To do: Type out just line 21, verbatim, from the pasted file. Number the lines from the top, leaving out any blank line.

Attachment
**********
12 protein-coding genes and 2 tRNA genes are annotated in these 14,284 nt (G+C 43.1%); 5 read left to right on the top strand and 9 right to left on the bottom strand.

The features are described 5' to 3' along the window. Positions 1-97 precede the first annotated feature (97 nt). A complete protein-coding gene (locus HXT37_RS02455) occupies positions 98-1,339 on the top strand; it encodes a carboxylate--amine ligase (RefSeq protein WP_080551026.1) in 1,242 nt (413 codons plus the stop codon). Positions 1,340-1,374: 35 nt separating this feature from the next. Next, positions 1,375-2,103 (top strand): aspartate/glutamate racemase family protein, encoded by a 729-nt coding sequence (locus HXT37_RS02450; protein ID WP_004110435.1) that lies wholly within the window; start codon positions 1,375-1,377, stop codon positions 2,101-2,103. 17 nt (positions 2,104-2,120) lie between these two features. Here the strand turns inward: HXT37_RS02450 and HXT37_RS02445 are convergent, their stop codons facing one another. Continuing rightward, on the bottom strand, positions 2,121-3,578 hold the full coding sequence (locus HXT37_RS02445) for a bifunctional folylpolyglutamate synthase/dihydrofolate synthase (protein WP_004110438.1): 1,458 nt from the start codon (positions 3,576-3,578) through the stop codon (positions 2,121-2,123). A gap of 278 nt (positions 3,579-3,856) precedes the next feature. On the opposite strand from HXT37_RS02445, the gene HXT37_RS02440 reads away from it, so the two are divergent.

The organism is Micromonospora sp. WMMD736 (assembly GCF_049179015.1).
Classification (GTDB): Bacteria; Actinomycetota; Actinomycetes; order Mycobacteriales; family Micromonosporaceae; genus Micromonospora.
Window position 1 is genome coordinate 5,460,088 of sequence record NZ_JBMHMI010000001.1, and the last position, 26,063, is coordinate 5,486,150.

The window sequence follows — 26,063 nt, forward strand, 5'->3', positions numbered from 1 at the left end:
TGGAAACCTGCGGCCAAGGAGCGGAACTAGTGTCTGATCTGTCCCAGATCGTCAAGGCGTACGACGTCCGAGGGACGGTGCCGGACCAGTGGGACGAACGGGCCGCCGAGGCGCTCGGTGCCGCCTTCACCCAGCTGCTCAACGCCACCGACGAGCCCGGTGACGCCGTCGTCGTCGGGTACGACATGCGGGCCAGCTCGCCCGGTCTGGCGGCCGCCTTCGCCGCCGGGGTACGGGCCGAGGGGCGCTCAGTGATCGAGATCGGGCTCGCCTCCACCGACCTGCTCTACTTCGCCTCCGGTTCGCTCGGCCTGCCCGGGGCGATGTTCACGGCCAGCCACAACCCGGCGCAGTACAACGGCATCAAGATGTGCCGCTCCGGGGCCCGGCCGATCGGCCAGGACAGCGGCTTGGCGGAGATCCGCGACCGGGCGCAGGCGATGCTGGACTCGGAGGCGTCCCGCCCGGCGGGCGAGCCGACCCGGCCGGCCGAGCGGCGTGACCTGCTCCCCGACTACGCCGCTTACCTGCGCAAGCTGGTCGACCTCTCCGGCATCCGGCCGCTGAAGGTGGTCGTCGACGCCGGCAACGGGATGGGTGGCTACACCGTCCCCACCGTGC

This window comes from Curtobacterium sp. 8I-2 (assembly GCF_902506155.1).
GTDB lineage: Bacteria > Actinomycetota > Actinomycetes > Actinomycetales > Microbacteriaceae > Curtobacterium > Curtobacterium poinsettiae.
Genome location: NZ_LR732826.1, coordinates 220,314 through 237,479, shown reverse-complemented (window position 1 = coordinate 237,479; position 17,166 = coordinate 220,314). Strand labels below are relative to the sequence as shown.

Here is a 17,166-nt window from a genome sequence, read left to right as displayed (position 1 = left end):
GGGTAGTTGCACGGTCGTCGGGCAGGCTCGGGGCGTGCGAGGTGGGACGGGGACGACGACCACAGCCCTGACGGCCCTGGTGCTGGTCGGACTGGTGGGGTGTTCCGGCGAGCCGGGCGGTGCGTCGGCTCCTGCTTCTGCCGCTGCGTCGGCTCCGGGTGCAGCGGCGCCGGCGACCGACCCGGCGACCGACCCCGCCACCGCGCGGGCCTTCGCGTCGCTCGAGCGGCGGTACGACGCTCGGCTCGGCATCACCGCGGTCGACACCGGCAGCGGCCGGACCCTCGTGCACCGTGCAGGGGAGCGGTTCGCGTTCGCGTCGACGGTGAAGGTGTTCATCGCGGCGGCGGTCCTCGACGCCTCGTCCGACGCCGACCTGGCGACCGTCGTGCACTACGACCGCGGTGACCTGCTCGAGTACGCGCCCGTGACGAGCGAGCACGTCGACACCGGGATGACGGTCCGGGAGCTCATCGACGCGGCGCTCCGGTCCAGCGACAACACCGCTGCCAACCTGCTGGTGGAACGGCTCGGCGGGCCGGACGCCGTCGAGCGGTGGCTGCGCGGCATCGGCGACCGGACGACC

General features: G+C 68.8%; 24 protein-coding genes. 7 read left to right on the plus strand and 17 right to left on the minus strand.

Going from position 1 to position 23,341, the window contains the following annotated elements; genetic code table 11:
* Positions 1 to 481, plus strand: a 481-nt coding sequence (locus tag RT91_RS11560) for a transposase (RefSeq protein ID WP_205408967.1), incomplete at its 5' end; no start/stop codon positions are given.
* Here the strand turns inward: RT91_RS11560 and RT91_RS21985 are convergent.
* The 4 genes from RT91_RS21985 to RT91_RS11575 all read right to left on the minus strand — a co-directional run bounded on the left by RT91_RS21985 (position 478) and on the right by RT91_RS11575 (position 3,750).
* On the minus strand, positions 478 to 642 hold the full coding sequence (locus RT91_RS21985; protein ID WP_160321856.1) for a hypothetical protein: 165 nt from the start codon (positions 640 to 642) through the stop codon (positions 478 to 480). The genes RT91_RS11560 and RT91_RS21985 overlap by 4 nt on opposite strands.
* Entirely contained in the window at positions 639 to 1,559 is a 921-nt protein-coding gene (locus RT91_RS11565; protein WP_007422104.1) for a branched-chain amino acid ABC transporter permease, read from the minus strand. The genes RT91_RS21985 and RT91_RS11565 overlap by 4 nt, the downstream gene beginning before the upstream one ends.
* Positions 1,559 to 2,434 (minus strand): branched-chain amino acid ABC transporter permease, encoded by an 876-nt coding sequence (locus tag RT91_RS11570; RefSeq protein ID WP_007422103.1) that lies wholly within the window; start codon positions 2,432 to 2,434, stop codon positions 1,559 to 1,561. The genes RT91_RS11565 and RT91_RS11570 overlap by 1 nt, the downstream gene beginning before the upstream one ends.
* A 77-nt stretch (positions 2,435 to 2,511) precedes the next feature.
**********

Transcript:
* A 77-nt stretch (positions 2,435 to 2,511) precedes the next feature.